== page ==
Sauber 2024 livery reveal event

Sauber will use alternative to ‘Stake F1 Team’ name at certain races

Formula 1

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The Stake F1 Team branding under which Sauber launched its entry for the 2024 Formula 1 season will not be used at every round of the world championship due to gambling laws.

The team previously known as Alfa Romeo has lost the backing of the car manufacturer this year, ahead of the arrival of Audi as its new engine supplier from the 2026 season.

The Sauber Group has agreed a branding deal with sponsor Stake, under which the team has appeared on the official FIA F1 entry list for 2024 as Stake F1 Team. Its chassis is called a ‘Kick Sauber’, referring to another brand which shares ownership with Stake.

As the Stake gambling brand cannot be promoted in some territories, Sauber will use a different name at those rounds. Stake was also a title sponsor of Alfa Romeo last year, and was replaced by ‘Kick’ in the team’s official title at rounds where it could not appear.

The situation also arose last year. The team was entered as ‘Alfa Romeo F1 Team Stake’ for the opening rounds in Bahrain and Saudi Arabia, then became ‘Alfa Romeo F1 Team Kick’ for the Australian Grand Prix, and continued to change between different territories. Without ‘Alfa Romeo’ in the team’s name this year, the distinction between ‘Stake F1 Team’ and its as-yet-unannounced alternative is likely to be more noticeable.

“We were Alfa Romeo F1 Team Stake in certain countries and Alfa Romeo F1 Team Kick [elsewhere],” team representative Alessandro Alunni Bravi told media including RaceFans at the team’s launch in London today.

“We will have also this year two different team names according to the different countries where we are going to race in order to comply with applicable local laws. Where Stake is prohibited because there are restrictions on gambling advertising we will use Kick within our team name.

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“As you know Kick is also our chassis naming rights partner because our chassis is Kick Sauber. So we will have a second team name that we are going to present soon. Of course, we know that there are countries where we cannot display the Stake brand.”

Sauber revealed a striking new green livery to accompany its change of name this year. However as it will become Audi’s works team in 2026, it is likely to prove short-lived.

However Alunni Bravi said the team needed to make a clear break from its previous branding. “For us it was important after six years with Alfa Romeo to really establish a new team identity,” he said. “Before the Audi era it was important to present ourself with this new identity.

“Of course it’s [also] important for a team like us to have commercial partnerships in place. So we take advantage of this opportunity to have a such a big partner like Stake joining us like Kick to create this new team identity.”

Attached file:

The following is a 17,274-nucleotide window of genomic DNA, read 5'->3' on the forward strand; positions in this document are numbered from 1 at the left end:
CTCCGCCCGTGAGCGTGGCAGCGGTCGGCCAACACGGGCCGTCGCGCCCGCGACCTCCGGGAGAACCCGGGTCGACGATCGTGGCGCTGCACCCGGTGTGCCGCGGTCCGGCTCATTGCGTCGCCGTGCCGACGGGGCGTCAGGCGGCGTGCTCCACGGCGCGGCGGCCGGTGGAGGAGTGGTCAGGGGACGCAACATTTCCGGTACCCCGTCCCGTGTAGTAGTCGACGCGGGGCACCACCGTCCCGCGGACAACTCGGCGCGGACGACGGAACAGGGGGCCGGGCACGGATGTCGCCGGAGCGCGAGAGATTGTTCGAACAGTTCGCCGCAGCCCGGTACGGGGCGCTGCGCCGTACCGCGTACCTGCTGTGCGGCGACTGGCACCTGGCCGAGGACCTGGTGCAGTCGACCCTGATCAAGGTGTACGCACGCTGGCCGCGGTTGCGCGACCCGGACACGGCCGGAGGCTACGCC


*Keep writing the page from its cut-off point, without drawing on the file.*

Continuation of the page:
He denied the team had ignored its heritage branding, Sauber, which it entered F1 as in 1993. “Sauber Group is in Formula 1 for 32 years, but this doesn’t mean that we forgot what Sauber is,” he said.

“This means that for these two seasons we want to have this continuity and we want to create a new team identity that can also help us to attract a new audience, to reach a new audience, to expand our fan base, to present ourselves as new.”

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Keith Collantine
Lifelong motor sport fan Keith set up RaceFans in 2005 - when it was originally called F1 Fanatic. Having previously worked as a motoring...

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20 comments on “Sauber will use alternative to ‘Stake F1 Team’ name at certain races”

  1. It’s feels pretty silly to have an official name that can’t be used everywhere. Then again, one might cynically think it provides an opportunity for a tiny bit of publicity for the mark every time they have to switch, and then back again.

    1. Williams was in the same situation when they were sponsored by martini.

    2. Remember Ferrari and Marborough?

  2. Steak F1 Team

    1. Well done!

  3. Chassis naming rights? No other team has yet realized how to monetize the name of the chassis so well done to them. But how about the drivers change their names as well. Kick 1 and Kick 2. Can we get a brand jingle played on the podium instead of an anthem or just a 90 second commercial?

    1. @dmw This would prove somewhat complicated. This is because the FIA requires the drivers to use the name in the passport of whichever nationality they wish to use for competition purposes (and has done for over a decade).

      If Stake had a Chinese and (for example) a British driver*, it would be at least theoretically possible to ask them to rename themselves to “Kick” (neither could use the number, but there is nothing to prevent the Chinese driver using the Chinese translation of Kick and the British driver using the English version).